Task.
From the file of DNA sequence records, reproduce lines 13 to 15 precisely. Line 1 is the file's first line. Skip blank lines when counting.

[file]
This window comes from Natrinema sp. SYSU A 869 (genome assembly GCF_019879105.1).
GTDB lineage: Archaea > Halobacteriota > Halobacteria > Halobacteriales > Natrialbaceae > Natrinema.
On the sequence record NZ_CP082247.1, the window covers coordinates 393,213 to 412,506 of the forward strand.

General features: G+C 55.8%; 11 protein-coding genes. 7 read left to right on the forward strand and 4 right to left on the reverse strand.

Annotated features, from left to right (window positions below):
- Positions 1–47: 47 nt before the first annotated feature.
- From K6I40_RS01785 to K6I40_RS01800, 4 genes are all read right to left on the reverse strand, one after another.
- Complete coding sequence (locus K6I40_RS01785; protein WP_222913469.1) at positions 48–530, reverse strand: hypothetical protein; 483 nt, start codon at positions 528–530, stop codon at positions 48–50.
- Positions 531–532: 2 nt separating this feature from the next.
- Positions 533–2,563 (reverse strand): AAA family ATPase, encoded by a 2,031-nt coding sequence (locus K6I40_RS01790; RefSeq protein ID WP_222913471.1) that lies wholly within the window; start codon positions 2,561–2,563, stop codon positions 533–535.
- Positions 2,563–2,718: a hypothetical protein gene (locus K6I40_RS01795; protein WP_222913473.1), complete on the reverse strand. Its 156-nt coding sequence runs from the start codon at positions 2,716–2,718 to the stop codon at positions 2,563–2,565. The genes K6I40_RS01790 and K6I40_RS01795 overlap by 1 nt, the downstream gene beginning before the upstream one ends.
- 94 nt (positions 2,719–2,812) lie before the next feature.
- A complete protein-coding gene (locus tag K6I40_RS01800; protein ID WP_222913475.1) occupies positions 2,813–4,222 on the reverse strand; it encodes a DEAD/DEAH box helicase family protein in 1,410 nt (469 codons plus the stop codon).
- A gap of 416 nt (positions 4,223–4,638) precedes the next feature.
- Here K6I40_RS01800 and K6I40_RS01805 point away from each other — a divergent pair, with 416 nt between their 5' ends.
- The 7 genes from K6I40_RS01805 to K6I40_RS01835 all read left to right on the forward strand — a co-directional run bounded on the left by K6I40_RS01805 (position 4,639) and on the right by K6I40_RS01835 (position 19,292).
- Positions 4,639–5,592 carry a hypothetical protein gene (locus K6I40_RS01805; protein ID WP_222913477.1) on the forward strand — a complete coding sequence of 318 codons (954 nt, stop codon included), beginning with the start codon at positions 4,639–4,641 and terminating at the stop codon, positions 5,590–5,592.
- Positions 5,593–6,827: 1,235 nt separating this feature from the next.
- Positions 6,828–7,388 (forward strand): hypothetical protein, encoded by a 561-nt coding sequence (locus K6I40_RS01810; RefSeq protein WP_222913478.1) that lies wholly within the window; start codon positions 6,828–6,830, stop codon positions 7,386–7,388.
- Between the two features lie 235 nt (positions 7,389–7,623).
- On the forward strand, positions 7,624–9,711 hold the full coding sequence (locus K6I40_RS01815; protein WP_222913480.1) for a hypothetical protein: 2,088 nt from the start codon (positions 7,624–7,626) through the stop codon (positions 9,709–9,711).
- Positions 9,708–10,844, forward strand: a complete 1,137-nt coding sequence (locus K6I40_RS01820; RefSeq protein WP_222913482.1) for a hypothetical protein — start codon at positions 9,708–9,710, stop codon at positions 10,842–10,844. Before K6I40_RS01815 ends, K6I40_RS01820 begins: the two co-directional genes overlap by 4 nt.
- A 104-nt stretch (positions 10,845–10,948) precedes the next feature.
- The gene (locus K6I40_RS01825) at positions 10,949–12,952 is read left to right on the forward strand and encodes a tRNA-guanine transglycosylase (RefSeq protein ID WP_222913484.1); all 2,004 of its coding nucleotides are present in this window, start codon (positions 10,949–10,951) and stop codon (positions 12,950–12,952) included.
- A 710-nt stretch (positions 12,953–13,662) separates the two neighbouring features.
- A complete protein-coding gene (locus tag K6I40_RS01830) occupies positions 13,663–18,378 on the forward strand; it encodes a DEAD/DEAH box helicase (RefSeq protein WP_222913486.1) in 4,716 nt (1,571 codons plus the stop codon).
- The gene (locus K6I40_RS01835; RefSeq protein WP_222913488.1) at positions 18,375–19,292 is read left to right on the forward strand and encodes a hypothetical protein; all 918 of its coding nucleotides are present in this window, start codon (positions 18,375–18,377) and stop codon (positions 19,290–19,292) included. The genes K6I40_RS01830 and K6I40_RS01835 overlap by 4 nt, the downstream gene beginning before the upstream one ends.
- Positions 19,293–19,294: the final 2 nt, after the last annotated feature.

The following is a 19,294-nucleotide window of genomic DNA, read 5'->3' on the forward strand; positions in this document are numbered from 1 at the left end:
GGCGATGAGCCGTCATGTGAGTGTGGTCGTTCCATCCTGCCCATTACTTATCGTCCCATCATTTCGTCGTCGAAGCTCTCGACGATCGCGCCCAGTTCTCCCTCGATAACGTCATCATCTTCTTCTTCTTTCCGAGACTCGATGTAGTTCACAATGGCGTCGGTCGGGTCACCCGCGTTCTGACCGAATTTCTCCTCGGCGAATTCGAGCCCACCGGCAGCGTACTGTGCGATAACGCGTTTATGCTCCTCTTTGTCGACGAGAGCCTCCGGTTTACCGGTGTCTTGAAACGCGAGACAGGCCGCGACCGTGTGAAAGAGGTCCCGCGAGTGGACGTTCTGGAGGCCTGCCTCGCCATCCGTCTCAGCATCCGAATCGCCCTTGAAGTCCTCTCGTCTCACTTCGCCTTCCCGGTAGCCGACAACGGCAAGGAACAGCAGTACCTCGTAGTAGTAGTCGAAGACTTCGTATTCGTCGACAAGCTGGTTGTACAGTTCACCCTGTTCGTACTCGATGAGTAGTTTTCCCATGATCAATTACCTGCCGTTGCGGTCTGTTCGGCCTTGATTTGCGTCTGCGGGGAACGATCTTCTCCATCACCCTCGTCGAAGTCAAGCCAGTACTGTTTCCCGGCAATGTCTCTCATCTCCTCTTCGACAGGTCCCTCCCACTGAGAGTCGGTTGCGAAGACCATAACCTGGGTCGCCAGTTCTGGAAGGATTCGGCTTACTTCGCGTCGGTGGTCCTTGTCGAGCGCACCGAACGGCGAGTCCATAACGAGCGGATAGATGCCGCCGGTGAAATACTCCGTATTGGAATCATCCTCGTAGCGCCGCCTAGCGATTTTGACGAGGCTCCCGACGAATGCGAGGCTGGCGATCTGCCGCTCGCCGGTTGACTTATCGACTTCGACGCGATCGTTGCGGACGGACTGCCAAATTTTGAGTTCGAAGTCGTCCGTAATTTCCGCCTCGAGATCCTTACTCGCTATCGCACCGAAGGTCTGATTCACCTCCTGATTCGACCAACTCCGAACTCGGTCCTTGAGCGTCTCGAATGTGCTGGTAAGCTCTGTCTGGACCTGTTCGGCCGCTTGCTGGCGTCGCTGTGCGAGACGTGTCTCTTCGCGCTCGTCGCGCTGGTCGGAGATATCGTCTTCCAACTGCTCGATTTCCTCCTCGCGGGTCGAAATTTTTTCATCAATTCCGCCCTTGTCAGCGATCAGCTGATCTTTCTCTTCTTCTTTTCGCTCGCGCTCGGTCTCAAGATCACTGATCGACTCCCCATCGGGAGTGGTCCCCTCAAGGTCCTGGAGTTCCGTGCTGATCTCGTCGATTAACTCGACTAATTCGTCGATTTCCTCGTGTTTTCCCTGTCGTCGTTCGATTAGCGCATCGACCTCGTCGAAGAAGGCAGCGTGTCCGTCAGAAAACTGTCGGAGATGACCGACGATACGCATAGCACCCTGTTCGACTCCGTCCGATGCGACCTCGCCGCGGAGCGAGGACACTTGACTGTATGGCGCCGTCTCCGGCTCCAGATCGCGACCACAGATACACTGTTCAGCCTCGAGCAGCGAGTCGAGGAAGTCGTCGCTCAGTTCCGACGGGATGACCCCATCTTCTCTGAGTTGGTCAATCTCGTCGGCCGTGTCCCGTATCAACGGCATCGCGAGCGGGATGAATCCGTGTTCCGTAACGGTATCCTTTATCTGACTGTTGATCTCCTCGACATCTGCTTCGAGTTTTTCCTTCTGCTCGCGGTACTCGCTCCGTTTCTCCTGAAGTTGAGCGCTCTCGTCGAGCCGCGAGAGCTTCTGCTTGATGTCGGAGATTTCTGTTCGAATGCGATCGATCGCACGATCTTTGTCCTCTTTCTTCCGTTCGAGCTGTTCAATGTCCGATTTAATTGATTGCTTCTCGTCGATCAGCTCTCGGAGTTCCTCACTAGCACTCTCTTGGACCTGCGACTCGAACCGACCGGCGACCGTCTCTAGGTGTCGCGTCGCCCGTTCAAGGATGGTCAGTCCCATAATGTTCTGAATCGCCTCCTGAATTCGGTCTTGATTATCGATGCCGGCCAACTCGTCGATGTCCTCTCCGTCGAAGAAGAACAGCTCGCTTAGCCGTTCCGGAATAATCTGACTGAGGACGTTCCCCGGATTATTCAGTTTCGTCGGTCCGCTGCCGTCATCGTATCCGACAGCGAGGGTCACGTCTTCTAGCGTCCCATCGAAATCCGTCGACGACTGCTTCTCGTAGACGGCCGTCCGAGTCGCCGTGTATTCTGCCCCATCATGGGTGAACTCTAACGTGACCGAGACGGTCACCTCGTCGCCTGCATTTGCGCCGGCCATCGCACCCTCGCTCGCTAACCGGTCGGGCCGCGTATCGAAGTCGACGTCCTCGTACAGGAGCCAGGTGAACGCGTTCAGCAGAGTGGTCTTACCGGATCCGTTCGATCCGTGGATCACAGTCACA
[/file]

- A complete protein-coding gene (locus tag K6I40_RS01800; protein ID WP_222913475.1) occupies positions 2,813–4,222 on the reverse strand; it encodes a DEAD/DEAH box helicase family protein in 1,410 nt (469 codons plus the stop codon).
- A gap of 416 nt (positions 4,223–4,638) precedes the next feature.
- Here K6I40_RS01800 and K6I40_RS01805 point away from each other — a divergent pair, with 416 nt between their 5' ends.